A landmark ruling from the Hong Kong Court of Final Appeal founds that the anti-Bartlett clauses in the trust deed of a Jersey family trust discharged the trustees from any liability for losses incurred in transactions by the trust’s underlying investment company (as per Zhang Hong Li v DBS Bank).
Overturning the decisions of the lower courts, the CFA found that as the anti-Bartlett provisions relieved the trustees from any duty to interfere with or supervise the company’s conduct, unless they became aware of actual dishonesty, and as a result had no high level or residual duty to supervise the company’s activities.
The case is likely to have a globally wide impact as the governing law of the trust was Jersey law, yet it was heard in Hong Kong courts, and as such the principles of the judgment will be applicable in most of the major common-law trust jurisdictions that recognise anti-Bartlett clauses.
Wise Lords Ltd was founded by a couple who placed the company as the owner of the trust to make high-return investments during the bubble that led to the 2008 financial crash. Many of the company’s transactions were high-risk foreign exchange deals, with the company’s loan portfolio exceeding its net assets by two-thirds by the summer of 2008.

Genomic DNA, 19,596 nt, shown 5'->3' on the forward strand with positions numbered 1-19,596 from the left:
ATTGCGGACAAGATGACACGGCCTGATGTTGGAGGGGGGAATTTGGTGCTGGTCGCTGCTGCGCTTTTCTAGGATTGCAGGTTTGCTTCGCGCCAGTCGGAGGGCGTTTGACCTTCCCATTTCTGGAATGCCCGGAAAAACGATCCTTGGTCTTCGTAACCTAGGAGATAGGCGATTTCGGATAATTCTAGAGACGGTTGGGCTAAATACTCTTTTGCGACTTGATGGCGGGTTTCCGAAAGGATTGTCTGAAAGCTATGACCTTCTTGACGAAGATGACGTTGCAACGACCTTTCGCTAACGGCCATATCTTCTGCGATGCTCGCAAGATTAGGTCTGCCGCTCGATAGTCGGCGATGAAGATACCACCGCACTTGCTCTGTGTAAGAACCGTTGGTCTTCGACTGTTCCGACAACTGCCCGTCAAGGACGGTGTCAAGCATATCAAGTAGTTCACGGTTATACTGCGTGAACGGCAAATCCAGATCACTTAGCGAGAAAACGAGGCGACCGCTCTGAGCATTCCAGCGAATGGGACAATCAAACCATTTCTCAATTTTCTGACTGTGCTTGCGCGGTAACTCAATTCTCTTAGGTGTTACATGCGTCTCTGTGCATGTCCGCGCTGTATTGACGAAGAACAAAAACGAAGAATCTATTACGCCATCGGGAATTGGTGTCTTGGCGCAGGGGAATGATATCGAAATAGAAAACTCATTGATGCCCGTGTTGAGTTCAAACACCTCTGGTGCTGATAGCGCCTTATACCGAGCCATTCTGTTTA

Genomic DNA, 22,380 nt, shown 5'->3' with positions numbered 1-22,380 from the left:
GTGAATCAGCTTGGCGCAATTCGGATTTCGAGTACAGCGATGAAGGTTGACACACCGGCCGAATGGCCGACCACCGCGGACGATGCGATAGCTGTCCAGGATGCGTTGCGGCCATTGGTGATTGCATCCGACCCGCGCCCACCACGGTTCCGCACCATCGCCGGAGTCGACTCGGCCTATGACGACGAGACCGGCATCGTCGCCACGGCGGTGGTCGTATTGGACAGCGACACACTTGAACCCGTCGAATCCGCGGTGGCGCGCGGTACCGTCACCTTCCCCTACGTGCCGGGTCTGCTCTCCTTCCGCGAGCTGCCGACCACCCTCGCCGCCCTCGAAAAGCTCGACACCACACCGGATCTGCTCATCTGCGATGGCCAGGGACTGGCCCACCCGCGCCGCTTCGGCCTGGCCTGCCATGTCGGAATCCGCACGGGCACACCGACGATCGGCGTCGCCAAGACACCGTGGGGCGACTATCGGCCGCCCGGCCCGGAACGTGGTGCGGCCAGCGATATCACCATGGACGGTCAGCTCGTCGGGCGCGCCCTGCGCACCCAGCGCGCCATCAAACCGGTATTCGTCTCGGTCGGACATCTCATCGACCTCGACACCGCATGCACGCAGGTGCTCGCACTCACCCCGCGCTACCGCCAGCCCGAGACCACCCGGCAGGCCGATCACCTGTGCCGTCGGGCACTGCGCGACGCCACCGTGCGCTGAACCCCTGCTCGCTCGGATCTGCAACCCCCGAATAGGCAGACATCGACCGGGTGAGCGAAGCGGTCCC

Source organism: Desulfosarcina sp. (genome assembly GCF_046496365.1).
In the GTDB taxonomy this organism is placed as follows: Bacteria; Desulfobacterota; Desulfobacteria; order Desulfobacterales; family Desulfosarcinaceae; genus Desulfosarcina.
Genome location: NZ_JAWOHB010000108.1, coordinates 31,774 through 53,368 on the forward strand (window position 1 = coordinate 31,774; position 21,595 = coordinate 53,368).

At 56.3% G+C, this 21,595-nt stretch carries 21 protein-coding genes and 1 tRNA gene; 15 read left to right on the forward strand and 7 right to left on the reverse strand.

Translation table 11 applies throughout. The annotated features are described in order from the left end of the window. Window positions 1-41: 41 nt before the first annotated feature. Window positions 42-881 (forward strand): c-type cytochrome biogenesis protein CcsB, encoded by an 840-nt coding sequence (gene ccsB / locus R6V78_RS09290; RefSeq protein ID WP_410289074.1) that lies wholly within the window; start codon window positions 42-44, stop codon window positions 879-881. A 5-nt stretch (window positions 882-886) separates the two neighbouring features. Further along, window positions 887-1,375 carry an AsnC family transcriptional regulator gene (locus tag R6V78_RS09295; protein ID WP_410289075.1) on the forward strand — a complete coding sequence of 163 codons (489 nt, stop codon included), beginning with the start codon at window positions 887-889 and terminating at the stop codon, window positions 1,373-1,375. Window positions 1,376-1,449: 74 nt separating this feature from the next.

When the company filed for liquidation, Mr Ji and Mr Zhang, in their capacity as beneficiaries and the company itself, sued the trustee, DBS Trustee HK, and the Director of the company for breach of duty.
Their claims originally succeeded at trial, the Hong Kong Court of First Instance found that DBS Trustee HK had been in ‘serious breach’ of its duties and had violated its ‘high level of supervisory duty’ when allowing Wise Lord to trade a large number of high-risk deals.
The Hong Kong Court of Appeal agreed, despite the fact that the trust deeds contained anti-Bartlett clauses, which are commonly used to exempt the trustees from liability where the intention is to give the trust’s investment company a free hand to make high-risk investments.